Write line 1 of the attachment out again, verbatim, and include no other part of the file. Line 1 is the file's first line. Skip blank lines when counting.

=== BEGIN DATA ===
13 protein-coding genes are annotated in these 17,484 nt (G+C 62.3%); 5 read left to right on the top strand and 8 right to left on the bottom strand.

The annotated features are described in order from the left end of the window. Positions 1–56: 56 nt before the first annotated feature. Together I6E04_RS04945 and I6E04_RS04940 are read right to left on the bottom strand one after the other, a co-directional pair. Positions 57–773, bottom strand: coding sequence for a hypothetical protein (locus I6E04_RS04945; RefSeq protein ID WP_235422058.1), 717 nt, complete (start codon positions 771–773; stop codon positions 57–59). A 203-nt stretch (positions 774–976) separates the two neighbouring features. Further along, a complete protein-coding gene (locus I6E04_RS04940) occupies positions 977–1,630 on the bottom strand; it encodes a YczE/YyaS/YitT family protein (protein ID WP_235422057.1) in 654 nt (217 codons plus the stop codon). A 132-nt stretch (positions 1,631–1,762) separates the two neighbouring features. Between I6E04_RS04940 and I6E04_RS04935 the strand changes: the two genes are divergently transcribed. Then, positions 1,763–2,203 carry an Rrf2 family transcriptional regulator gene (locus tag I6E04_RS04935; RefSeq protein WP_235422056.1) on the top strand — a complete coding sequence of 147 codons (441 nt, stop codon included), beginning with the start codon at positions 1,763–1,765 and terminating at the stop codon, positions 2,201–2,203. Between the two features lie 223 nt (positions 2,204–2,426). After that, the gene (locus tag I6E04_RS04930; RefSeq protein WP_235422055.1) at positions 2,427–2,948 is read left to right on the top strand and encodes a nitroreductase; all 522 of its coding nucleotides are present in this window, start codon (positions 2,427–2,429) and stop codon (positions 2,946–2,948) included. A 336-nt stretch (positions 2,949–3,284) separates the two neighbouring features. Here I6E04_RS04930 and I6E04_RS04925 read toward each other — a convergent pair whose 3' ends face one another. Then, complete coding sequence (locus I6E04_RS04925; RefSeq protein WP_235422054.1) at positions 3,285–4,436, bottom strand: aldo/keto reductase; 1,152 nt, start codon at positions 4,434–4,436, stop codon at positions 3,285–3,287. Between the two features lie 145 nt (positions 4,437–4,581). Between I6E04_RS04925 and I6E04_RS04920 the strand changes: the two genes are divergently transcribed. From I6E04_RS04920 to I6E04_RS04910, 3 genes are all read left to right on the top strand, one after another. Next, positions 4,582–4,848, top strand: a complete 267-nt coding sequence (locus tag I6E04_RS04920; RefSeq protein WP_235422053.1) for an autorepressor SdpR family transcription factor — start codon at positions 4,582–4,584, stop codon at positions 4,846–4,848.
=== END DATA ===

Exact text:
13 protein-coding genes are annotated in these 17,484 nt (G+C 62.3%); 5 read left to right on the top strand and 8 right to left on the bottom strand.